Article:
When Jake decides to break up with his girlfriend, Carolyn, she’s still dead to the world. Jake informs Ted that he’ll let him take Carolyn home…but you can’t just leave her in an alley somewhere. In this context, it’s clear that he means it’s okay for Ted to have sex with her—because her boyfriend gave his permission. What? Remember, Jake is the guy who ends up with Molly Ringwald at the end—which should make us wonder who he’s going to give her away to when he’s tired of her. Ted (portrayed as the quintessential “nice guy”) does take Carolyn to a parking lot where they have sex neither of them can remember the next day. Somehow, Carolyn is totally cool with that, and this orchestrated rape carries no consequences. Yuck.
2. Police Academy
Despite what the series eventually became, the first Police Academy movie was pretty funny. It was still okay to make fun of police in 1984, since that was before it became clear that relationships between police and the citizenry were highly strained. There’s some sexist humor in this movie, given that the women are either sexpots (Kim Cattrall’s Karen Thompson), dominant sexpots (Leslie Easterbrook’s Sgt Callahan), or woefully ineffectual (Marion Ramsey’s Laverne Hooks). There’s also a bit of racist humor. We’re pretty sure we can all do without hearing the term jigaboo in a comedy—even coming from a villain, that’s a little much.
But the ugliest intolerable humor of Police Academy revolves around the “Blue Oyster Bar”—yeah, the music just popped into your head, didn’t it? The fun cadets send the jerk cadets to a gay bar instead of telling them where the big party is. So the big joke is that Blanks and Copeland spend their evening surrounded by predatory leather-clad gay men in a setting they’re afraid to leave. That’s all kinds of messed up. And since when is dancing all night with gay guys not tremendously fun?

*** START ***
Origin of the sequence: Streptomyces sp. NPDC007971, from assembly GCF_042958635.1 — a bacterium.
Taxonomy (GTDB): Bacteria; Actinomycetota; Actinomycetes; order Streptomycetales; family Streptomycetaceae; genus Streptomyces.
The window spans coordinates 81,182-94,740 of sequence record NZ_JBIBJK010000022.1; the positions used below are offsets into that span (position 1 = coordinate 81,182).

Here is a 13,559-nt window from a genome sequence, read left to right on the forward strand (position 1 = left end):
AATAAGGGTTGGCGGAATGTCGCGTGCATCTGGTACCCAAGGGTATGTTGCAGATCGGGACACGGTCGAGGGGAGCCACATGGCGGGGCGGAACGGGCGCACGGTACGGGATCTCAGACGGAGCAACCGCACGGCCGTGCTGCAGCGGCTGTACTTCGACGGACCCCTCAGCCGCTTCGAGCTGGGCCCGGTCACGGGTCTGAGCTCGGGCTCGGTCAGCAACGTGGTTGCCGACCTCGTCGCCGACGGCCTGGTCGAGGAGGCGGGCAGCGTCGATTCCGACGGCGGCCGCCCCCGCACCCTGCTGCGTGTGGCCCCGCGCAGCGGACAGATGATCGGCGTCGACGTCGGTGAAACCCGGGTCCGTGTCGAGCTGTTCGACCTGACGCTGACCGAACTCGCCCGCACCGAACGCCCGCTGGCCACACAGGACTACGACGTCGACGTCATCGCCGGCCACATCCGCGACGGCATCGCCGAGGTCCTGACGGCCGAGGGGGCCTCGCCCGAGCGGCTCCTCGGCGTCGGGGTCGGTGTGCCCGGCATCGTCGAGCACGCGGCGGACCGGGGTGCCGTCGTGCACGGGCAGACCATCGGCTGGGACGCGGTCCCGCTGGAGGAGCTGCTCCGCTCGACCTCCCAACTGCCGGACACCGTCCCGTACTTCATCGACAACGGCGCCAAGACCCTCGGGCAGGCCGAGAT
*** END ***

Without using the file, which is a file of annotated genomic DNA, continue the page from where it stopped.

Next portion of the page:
1. Revenge of the Nerds
Our top pick is a movie that stands out even among other ‘80s sex romps as being unacceptable by modern standards. Sure, there’s lots to laugh at—even enjoy—about this film. But we have to admit that the only gay character with a name, Lamarr, (Larry Scott) is insultingly stereotypical. Meanwhile, Ditto Takashi (Brian Tochi) sets out to prove that you don’t need Gedde Watanabe to mock Asians.
But the biggest problem with Revenge of the Nerds is the treatment of women—by the heroes. Part of this is the Bitch mentality we mentioned earlier. The women of Pi Delta Pi go out of their way to be mean to the Tri-Lambdas. They’re Bitches. So, as “revenge,” they break into their homes and install cameras to surreptitiously film the women for their own sexual enjoyment. Later they sell photos from this crime as part of a house fundraiser. Eek!
At the school carnival, Louis (Robert Carradine) tricks hottie Betty Childs into thinking he’s her boyfriend Stan (a way-too-old-for-college Ted McGinley) so he can rape her. Like so many other fictional ‘80s women, Betty takes no issue with being raped by the nerd she repeatedly turned down earlier. Why? Because all jocks think about is sports. All [nerds] think about is sex. In the sequel, we learn that Betty and her rapist got married. Yeah, we’re gonna need a shower now.
We bet you’ve got plenty to say about our picks here. Please tell us all about it—and please be respectful when you do. Thanks in advance for playing nice!